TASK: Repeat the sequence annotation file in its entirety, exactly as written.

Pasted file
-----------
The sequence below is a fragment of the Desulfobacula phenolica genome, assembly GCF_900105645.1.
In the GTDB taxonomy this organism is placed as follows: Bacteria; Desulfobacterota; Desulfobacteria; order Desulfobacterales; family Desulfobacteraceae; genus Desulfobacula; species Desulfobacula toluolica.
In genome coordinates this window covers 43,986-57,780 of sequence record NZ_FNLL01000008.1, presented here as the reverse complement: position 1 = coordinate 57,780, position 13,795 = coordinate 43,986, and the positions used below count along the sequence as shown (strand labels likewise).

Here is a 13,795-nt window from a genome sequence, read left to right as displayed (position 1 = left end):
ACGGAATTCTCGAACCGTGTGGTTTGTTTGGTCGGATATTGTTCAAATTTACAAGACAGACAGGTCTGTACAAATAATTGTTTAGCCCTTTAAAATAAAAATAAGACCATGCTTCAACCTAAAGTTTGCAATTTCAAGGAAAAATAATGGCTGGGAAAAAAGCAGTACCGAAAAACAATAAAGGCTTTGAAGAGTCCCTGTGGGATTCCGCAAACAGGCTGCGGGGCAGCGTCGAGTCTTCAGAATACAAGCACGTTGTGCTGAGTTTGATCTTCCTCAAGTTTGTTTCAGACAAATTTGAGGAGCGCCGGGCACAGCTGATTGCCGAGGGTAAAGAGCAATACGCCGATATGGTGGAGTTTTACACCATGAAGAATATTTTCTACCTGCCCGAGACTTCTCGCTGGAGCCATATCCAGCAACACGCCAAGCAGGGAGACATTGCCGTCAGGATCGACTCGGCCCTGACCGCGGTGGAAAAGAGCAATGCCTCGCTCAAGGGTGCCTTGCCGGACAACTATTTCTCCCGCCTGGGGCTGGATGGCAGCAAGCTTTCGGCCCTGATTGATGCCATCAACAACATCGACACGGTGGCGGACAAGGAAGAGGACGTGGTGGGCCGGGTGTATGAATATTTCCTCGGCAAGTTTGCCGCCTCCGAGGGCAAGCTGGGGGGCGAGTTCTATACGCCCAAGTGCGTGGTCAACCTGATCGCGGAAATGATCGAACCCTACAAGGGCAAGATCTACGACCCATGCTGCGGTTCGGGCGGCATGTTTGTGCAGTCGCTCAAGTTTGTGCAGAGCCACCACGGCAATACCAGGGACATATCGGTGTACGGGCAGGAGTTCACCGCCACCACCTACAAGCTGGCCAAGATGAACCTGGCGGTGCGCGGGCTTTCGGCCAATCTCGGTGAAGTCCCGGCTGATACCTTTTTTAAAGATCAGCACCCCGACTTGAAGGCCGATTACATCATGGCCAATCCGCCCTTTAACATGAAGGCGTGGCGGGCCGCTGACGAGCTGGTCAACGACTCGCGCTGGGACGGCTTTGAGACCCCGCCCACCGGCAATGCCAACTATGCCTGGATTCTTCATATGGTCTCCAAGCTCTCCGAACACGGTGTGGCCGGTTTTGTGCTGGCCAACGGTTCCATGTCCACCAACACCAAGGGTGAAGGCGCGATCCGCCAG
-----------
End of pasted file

The sequence below is a fragment of the Desulfobacula phenolica genome, assembly GCF_900105645.1.
In the GTDB taxonomy this organism is placed as follows: Bacteria; Desulfobacterota; Desulfobacteria; order Desulfobacterales; family Desulfobacteraceae; genus Desulfobacula; species Desulfobacula toluolica.
In genome coordinates this window covers 43,986-57,780 of sequence record NZ_FNLL01000008.1, presented here as the reverse complement: position 1 = coordinate 57,780, position 13,795 = coordinate 43,986, and the positions used below count along the sequence as shown (strand labels likewise).

Here is a 13,795-nt window from a genome sequence, read left to right as displayed (position 1 = left end):
ACGGAATTCTCGAACCGTGTGGTTTGTTTGGTCGGATATTGTTCAAATTTACAAGACAGACAGGTCTGTACAAATAATTGTTTAGCCCTTTAAAATAAAAATAAGACCATGCTTCAACCTAAAGTTTGCAATTTCAAGGAAAAATAATGGCTGGGAAAAAAGCAGTACCGAAAAACAATAAAGGCTTTGAAGAGTCCCTGTGGGATTCCGCAAACAGGCTGCGGGGCAGCGTCGAGTCTTCAGAATACAAGCACGTTGTGCTGAGTTTGATCTTCCTCAAGTTTGTTTCAGACAAATTTGAGGAGCGCCGGGCACAGCTGATTGCCGAGGGTAAAGAGCAATACGCCGATATGGTGGAGTTTTACACCATGAAGAATATTTTCTACCTGCCCGAGACTTCTCGCTGGAGCCATATCCAGCAACACGCCAAGCAGGGAGACATTGCCGTCAGGATCGACTCGGCCCTGACCGCGGTGGAAAAGAGCAATGCCTCGCTCAAGGGTGCCTTGCCGGACAACTATTTCTCCCGCCTGGGGCTGGATGGCAGCAAGCTTTCGGCCCTGATTGATGCCATCAACAACATCGACACGGTGGCGGACAAGGAAGAGGACGTGGTGGGCCGGGTGTATGAATATTTCCTCGGCAAGTTTGCCGCCTCCGAGGGCAAGCTGGGGGGCGAGTTCTATACGCCCAAGTGCGTGGTCAACCTGATCGCGGAAATGATCGAACCCTACAAGGGCAAGATCTACGACCCATGCTGCGGTTCGGGCGGCATGTTTGTGCAGTCGCTCAAGTTTGTGCAGAGCCACCACGGCAATACCAGGGACATATCGGTGTACGGGCAGGAGTTCACCGCCACCACCTACAAGCTGGCCAAGATGAACCTGGCGGTGCGCGGGCTTTCGGCCAATCTCGGTGAAGTCCCGGCTGATACCTTTTTTAAAGATCAGCACCCCGACTTGAAGGCCGATTACATCATGGCCAATCCGCCCTTTAACATGAAGGCGTGGCGGGCCGCTGACGAGCTGGTCAACGACTCGCGCTGGGACGGCTTTGAGACCCCGCCCACCGGCAATGCCAACTATGCCTGGATTCTTCATATGGTCTCCAAGCTCTCCGAACACGGTGTGGCCGGTTTTGTGCTGGCCAACGGTTCCATGTCCACCAACACCAAGGGTGAAGGCGCGATCCGCCAG